WASHINGTON — Washington Capitals service dog in training, Captain, has completed his training and been placed with retired U.S. Marine Corps Master Sgt. Mark Gwathmey!
Captain took the hearts of Washington Capitals fans in 2020 when he joined the team as an unofficial mascot.
The Capitals had fun with Captain during his time with the team.
He has his own Twitter account, and the Caps public relations and marketing team used him in posts about Valentine's Day and for the holidays. And of course, Captain had plenty of adorable videos interacting with Caps players.
Captain is one of multiple "team pups" that some National Hockey League teams have had as unofficial mascots.
Now, he'll help Gwathmey, who is from St. Leonard, Maryland, with several tasks and cues to help mitigate his veteran's disability including retrieving dropped items, counterbalance, summoning assistance, seizure response, positional cues to extend personal space, and PTSD cues such as rest, nightmare interruption and shake, the Capitals said in a press release.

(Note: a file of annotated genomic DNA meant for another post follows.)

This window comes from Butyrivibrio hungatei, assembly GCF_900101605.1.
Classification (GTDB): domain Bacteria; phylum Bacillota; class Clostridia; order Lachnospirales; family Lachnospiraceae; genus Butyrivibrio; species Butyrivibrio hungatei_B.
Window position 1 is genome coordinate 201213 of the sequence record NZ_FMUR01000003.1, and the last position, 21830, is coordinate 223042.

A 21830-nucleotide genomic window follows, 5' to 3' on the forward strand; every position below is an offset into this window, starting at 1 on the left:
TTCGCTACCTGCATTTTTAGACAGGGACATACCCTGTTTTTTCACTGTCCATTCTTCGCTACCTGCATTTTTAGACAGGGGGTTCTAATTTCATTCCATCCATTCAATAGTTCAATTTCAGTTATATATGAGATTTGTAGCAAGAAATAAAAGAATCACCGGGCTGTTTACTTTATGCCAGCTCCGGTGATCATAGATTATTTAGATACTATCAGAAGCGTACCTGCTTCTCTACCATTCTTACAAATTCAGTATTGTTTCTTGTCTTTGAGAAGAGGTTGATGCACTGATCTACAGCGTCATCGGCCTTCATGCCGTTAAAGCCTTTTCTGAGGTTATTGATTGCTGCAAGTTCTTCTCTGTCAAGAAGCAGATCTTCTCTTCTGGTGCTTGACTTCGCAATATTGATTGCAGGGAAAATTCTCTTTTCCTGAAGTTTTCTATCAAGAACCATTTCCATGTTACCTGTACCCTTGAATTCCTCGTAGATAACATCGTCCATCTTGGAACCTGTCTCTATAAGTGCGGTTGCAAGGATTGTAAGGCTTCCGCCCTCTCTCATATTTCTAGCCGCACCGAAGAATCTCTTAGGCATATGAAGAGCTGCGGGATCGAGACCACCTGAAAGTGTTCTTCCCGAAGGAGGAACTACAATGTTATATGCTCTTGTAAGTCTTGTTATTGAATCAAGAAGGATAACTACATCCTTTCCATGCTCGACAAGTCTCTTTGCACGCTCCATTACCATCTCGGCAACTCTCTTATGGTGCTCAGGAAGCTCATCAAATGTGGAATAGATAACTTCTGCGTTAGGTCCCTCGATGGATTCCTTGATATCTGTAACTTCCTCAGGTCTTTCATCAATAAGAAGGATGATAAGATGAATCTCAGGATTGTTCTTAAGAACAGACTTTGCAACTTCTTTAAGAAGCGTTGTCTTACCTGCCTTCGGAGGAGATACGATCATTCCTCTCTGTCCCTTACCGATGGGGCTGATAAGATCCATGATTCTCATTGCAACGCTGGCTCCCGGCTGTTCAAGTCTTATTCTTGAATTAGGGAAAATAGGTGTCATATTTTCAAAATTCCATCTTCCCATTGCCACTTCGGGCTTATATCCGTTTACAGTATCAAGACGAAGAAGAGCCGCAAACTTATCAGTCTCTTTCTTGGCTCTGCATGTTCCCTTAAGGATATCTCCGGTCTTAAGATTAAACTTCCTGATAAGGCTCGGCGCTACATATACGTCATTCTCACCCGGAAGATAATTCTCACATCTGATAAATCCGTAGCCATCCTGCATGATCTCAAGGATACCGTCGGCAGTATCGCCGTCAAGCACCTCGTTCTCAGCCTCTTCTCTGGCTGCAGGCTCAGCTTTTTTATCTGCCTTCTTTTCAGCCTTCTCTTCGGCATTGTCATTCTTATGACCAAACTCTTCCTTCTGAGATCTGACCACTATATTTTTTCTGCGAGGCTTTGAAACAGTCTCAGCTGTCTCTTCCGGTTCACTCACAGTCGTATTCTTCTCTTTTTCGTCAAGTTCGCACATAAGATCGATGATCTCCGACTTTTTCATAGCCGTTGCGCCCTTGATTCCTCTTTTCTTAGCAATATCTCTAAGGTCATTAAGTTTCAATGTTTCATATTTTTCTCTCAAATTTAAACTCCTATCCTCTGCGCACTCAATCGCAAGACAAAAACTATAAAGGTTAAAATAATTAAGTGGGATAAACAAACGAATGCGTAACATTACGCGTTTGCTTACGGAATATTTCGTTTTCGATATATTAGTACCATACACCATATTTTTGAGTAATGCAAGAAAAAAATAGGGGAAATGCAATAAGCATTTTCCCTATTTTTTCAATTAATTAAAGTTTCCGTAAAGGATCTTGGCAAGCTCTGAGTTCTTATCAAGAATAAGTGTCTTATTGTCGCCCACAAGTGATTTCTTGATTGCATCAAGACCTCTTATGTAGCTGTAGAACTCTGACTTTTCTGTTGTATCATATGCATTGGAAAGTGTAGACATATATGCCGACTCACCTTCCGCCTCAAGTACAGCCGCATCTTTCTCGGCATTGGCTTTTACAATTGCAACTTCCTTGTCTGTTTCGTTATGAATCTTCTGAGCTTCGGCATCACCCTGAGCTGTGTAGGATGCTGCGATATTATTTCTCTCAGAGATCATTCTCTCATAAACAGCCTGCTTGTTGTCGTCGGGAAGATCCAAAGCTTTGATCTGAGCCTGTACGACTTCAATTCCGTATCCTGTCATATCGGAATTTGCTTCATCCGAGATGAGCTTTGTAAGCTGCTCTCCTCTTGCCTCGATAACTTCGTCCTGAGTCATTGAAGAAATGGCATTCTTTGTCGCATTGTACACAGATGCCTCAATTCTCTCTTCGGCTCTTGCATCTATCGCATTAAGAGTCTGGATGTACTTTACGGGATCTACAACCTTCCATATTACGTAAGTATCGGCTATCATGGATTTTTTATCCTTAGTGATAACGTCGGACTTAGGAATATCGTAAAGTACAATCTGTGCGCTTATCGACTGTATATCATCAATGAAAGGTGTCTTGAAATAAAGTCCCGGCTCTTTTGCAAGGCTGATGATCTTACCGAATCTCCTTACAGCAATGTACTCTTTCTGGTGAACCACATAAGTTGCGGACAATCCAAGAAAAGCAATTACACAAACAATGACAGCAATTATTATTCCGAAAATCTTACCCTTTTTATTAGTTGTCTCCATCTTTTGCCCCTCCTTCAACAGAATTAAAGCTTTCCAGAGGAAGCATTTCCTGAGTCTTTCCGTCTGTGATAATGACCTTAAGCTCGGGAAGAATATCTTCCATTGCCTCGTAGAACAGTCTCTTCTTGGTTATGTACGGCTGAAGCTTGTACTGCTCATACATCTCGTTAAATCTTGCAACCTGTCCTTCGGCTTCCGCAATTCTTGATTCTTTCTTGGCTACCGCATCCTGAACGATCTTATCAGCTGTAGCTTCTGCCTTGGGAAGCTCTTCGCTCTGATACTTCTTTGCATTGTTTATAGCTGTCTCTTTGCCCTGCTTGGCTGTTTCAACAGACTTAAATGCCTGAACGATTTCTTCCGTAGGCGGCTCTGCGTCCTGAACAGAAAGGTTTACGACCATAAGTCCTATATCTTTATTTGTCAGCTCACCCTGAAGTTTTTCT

Gwathmey has served the United States throughout the world, including in Desert Storm, Somalia, Rwanda, Liberia and Bosnia. For three years during a stateside assignment he was a member of the Chemical Biological Incident Response Force, which was responsible for the clean-up of the anthrax-infected Hart Senate Building and the two Washington, D.C., post offices after the anthrax attacks in 2001, known as Operation Noble Eagle.
Gwathmey's first Operation Iraqi Freedom deployment was during the invasion of Iraq in 2003 where he was injured during a building collapse. During his second deployment in 2004, Gwathmey blacked out following a combat mission and was evacuated to Germany for medical treatment. Upon returning to Iraq, and following the siege of Fallujah, he was injured during a combat operation. During a third tour in Iraq, Gwathmey was yet again injured during patrol when a series of IEDs exploded. The percussions from the explosions exacerbated his previous head injuries, and he suffered traumatic brain injury, which brought on a seizure disorder. He medically retired from the Marine Corps in 2011, after 20 years of service.